Publish Date: November 30, 2017
By: Chris Greco, Partner at Sawgrass Asset Management, Institutional Sales and Marketing
As I sit in the passenger seat teaching my 15-year-old how to drive, I always tell him to look where he is going and keep both hands on the wheel. Those basic instructions also apply to the investing world; however, it seems that many institutional investors are staring at the rear view mirror instead of looking forward 20 years down the road. The main problem is that they are using a mirror that provides a limited view of the past eight years, to help them drive forward. While it is important to learn from history, we need to put the events of recent years in perspective and understand how unlikely past events are to repeat themselves. If we want to find any meaningful information, we should use a mirror that views long-time periods to capture past market cycles so we can understand what may lie ahead of us 20 years from now. The equity markets have only moved in one direction since 2009, with very few bumps along the way.
This extreme bull market is not likely to repeat itself over the next few years and this perspective must be understood if we are to even glance in the rearview mirror. What do we see in our rearview mirror anyway? The Federal Reserve has flooded the market with over $3 Trillion in cash through its quantitative easing programs since 2009. Additionally, it has been more than a year since there has been as much as a 5% pullback in the S&P 5001. We have not seen a normal occurrence of negative periods since the bottom fell out of the market in 2009. In fact, recently we have matched an all-time low in the percentage of negative quarters for the last five years.
SEC rule 156 requires the disclosure: Past performance is not indicative of future returns. This is a phrase most investors know, yet few actually adhere to the sentiment. Psychologist Karen Franklin, Ph.D., has found that it is only useful to measure past human behavior if the following occurs2:
- The situation is essentially the same as the past;
- The behavior remains unchanged;
- Predictions work over short time intervals.
Our past market conditions don’t satisfy any of these criteria because the central banks have removed any semblance of a normal market cycle. Quantitate Easing 1, 2 and 3 have come to an end, and the market impact generated by these monetary policies during the past eight years in not likely to repeat itself. That is the primary reason the rear view mirror is broken. As James Montier, noted portfolio manager at GMO, says, “We have a bubble of complacency and people are acting as if they have no risk.” Investors are not driving with both hands on the wheel!
Institutional investors and active portfolio managers should build a portfolio that can survive a variety of challenges over the long run. This sounds simple; however, in reality, institutions are reacting to what has worked over the past eight years that don’t include a true market cycle. Investors are now doubling up this bet after the fact and, when they see what has worked best in the PAST, they find index funds. Unfortunately, for most investors who recently switched to index funds, the timing of this means they have most likely missed the best relative run for index funds and their return stream will not include the strong returns since the market bottom of 2009. You cannot buy the past performance and it is worth noting that $500 billion flowed out of active portfolios and into index funds over the past six months3. James Montier has also said “Going passive now is classic returns chasing behavior,” and “The light at the end of the tunnel is that the more people buy on the basis of market cap (indexing), the greater the opportunity for active managers.”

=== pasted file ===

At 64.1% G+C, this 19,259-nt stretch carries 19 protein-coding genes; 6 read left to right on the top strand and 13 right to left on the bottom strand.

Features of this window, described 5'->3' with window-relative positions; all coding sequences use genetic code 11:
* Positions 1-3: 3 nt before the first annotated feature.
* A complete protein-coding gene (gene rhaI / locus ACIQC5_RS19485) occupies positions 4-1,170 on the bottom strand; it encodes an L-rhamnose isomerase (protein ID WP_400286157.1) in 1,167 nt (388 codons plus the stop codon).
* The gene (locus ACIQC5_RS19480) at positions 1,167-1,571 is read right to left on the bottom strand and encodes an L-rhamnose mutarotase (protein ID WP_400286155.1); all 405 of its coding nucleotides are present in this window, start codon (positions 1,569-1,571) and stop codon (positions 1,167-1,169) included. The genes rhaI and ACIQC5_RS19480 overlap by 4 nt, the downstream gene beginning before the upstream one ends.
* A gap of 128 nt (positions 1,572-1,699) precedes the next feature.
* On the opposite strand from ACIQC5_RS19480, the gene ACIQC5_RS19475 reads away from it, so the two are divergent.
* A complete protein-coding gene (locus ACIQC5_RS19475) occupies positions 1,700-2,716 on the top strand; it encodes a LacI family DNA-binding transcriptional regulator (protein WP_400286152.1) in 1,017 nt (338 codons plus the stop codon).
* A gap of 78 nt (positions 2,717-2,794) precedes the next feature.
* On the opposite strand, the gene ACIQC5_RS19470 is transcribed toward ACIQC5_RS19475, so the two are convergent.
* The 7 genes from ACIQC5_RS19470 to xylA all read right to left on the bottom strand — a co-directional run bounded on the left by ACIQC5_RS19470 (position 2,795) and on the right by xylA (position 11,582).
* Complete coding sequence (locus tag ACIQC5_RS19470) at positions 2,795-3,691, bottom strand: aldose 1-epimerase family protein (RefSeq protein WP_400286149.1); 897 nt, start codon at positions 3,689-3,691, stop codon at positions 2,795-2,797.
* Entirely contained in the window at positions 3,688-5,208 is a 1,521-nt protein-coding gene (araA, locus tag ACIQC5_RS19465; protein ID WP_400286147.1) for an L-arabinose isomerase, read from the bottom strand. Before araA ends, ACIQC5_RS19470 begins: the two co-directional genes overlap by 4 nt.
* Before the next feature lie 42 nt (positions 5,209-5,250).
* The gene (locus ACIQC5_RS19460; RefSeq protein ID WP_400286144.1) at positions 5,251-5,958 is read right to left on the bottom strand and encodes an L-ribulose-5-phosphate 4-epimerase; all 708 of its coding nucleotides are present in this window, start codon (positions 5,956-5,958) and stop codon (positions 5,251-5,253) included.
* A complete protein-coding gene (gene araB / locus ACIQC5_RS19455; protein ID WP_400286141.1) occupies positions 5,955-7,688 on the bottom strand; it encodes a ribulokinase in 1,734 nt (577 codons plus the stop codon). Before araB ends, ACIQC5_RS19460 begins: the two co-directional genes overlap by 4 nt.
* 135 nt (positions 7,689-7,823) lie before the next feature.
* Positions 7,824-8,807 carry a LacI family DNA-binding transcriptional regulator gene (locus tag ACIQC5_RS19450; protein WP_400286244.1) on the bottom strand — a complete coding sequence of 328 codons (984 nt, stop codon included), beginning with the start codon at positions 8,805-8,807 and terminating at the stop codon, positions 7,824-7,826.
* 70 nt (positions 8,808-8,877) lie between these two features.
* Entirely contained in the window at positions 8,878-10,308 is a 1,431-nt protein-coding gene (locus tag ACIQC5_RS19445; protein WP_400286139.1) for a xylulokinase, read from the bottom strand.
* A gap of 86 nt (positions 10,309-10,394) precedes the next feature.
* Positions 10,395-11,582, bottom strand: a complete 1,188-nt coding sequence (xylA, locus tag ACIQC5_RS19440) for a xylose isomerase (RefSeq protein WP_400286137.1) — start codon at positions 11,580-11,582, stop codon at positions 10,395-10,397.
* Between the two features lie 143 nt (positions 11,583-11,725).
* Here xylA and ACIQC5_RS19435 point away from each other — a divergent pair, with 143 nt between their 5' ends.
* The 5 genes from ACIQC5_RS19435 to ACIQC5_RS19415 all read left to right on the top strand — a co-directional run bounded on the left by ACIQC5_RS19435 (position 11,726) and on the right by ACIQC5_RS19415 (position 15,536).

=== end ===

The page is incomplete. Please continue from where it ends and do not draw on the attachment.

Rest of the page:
The current low volatility market environment is hiding a great amount of risk. With so many dollars chasing an index fund without regard to fundamentals, there is too much comfort in the market. Investors are investing as if market cycles are a thing of the past, just like a cassette player in your car. This complacency adds risk to portfolios, and the role of an active manager should finally be rewarded. Active investors have a sell discipline that has not been rewarded during this recent bull market. This past abnormal market has blurred our vision and judgement.
In conclusion, most institutional investors have a long-term investing focus, yet they measure returns over short three or five year periods. If investors want a truly good look in the rearview mirror, they should use historical data over the past 20 or even 50 years to frame their asset allocation and investment decisions. The market conditions that fueled index funds over the past eight years are less likely to repeat themselves over the next eight years. Investors need to look forward and identify what they think will work best over a true market cycle. Look where you are going and keep both hands on the wheel, active investors are preparing for the road ahead.
Sources: 1 Barron’s 7/17/17, 2 Psychology Today 1/3/13, 3 Bloomberg 7/7/17